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All About Rosa Mosqueta: The Skin Superfruit of the Andes

Posted by Ann Murray-Dunning on
All About Rosa Mosqueta: The Skin Superfruit of the Andes

So what's the deal with Rosa Mosqueta, and why do we talk about it so much?

First for the basic stuff. Rosehip seed oil isn't made from rose petals or any other parts of the rose. It's literally the edible, wild fruit from the vine that grows before the roses bloom. Isn't that kind of gorgeous?

Rosehips grow on all bushes but the vitamin content differs from species to species and they look pretty different from each other. Some are teeny tiny and others are big and gorgeous. And boy are there a lot of rose species!

Second, what surprises many folks is that Rosa Mosqueta - Chilean Rosehip - is a completely different species than European rosehip, from the Rosa Canina bush, a much more common species that grows in yards and gardens everywhere. Chilean rosehip tends to be from the bush Rosa Rubiginosa. 

Rosa Mosqueta/Rubiginosa usually has more vitamin content because Canina is usually bred for its flowers. 

 

Chilean señoras have been using rosehip seed oil for centuries to heal their skin. Rosa Mosqueta oil comes from the seeds of a wild rose that grows in the Andes. Rich in vitamins A, C and E, rosehip oil was discovered by Araucanian Indigenous people for its regenerative properties. 

The fact that it's wild makes this a major natural alternative to the typical rosehip, because it's not "grown" or even farmed. It's simply harvested wild in the Andes, wherever it is growing. 

This is why folks in Latin America have been using rosa mosqueta for dark spots and manchase, for Hyperpigmentation and even for scarring, for many many years.

In 1974, a Chilean engineer named Carlos Amin “discovered” Rosehip oil through his work with pigs. While pigs have surprisingly soft and healthy skin, Carlos noticed his pigs had particularly luscious skin. Through analysis he discovered that the pigs were chomping on the fruit of Rosa Mosqueta plants!

Carlos and his team researched the properties of this plant and found that the oil was regenerating their skin tissue. Of course Carlos did not “discover” rosehip oil because Mapuche people and Chilean families had been using this for centuries. However, modern research has consistently backed up these findings, with multiple studies showing that the vitamins and fatty acids seem to regenerate cells, to help with collagen production, and to regulate moisture.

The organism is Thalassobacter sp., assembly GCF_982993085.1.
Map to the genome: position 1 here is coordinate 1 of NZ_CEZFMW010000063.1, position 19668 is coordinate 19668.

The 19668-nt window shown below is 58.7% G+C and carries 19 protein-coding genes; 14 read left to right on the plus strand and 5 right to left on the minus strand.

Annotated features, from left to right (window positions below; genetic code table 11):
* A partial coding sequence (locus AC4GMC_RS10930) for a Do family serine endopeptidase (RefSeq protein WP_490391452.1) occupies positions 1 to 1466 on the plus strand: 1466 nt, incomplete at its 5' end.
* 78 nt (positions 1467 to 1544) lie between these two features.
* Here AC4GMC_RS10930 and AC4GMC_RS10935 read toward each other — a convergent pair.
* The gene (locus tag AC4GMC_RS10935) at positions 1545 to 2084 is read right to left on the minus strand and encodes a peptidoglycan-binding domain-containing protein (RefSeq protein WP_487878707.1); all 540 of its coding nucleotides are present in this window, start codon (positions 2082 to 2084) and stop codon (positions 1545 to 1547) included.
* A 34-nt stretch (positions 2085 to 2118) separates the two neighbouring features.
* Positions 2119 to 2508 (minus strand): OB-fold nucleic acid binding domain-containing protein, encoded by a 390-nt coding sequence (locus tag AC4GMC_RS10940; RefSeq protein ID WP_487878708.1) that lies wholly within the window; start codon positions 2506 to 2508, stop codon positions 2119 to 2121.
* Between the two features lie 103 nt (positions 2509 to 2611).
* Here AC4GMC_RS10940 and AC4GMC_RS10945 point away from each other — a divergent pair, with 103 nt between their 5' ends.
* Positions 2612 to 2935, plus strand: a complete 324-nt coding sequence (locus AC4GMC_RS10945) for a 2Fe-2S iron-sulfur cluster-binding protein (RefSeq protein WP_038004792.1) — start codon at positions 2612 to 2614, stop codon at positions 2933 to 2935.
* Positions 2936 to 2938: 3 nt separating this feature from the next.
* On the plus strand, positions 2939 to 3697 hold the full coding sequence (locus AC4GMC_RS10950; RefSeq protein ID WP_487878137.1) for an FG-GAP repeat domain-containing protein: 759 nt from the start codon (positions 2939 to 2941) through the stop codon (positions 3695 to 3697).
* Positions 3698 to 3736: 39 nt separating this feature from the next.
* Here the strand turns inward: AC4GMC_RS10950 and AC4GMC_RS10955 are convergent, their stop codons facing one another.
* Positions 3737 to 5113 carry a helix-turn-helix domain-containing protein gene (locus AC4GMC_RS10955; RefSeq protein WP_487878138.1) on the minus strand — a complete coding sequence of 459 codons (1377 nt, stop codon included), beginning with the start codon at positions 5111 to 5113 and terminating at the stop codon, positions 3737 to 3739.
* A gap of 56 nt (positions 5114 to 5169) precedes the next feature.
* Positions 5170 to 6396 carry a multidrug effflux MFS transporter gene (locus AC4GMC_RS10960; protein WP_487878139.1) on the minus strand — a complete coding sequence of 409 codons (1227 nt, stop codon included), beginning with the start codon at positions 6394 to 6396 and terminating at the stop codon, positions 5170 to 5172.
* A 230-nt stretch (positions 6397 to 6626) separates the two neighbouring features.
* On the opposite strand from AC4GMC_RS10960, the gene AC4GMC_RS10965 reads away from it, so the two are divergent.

Growing up, señoras like my grandmothers and tias (aunts) swore by rosehip oil to treat skin wounds like small burns, discoloration, and chicken pox scars.  It’s great for hair and nails. It helps minimize the appearance of stretch marks and fine lines. It also fights infections, stomach issues, and inflammatory diseases.

But its most popular use when I was a kid was for manchas, or what we now call hyperpigmentation. Daily application on dark patches evens skin tone over the course of several months. It has even been studied by Universities to treat eczema, neurodermatitis, and cheilitis, and the results have been extremely promising. This wild rose is truly a genius botanical. 

This is why rosehip is being touted as a retinol alternative - or a bioretinol, which means a natural alternative to retinol, which is harsh on your skin. 

 Rosehip oil is soft, absorbs super well, and even feels like it adds a layer of protection once you apply it to your face. It feels like it instantly refreshes the skin in your problem areas, and after a couple of weeks you’ll feel a noticeable difference in your skin texture.

It’s the ultimate señora self-care because it gives you an incredibly soothing, nourishing feeling on your skin before you go to bed, and will put you right to sleep. 

Try out our delicious wild harvested Rosa Mosqueta here. 

References:

Mármol I, Sánchez-de-Diego C, Jiménez-Moreno N, Ancín-Azpilicueta C, Rodríguez-Yoldi MJ. Therapeutic Applications of Rose Hips from Different Rosa Species. Int J Mol Sci. 2017 May 25;18(6):1137. doi: 10.3390/ijms18061137. PMID: 28587101; PMCID: PMC5485961.

https://www.ncbi.nlm.nih.gov/pmc/articles/PMC5485961/

 Lin TK, Zhong L, Santiago JL. Anti-Inflammatory and Skin Barrier Repair Effects of Topical Application of Some Plant Oils. Int J Mol Sci. 2017 Dec 27;19(1):70. doi: 10.3390/ijms19010070. PMID: 29280987; PMCID: PMC5796020.

https://www.ncbi.nlm.nih.gov/pmc/articles/PMC5796020/

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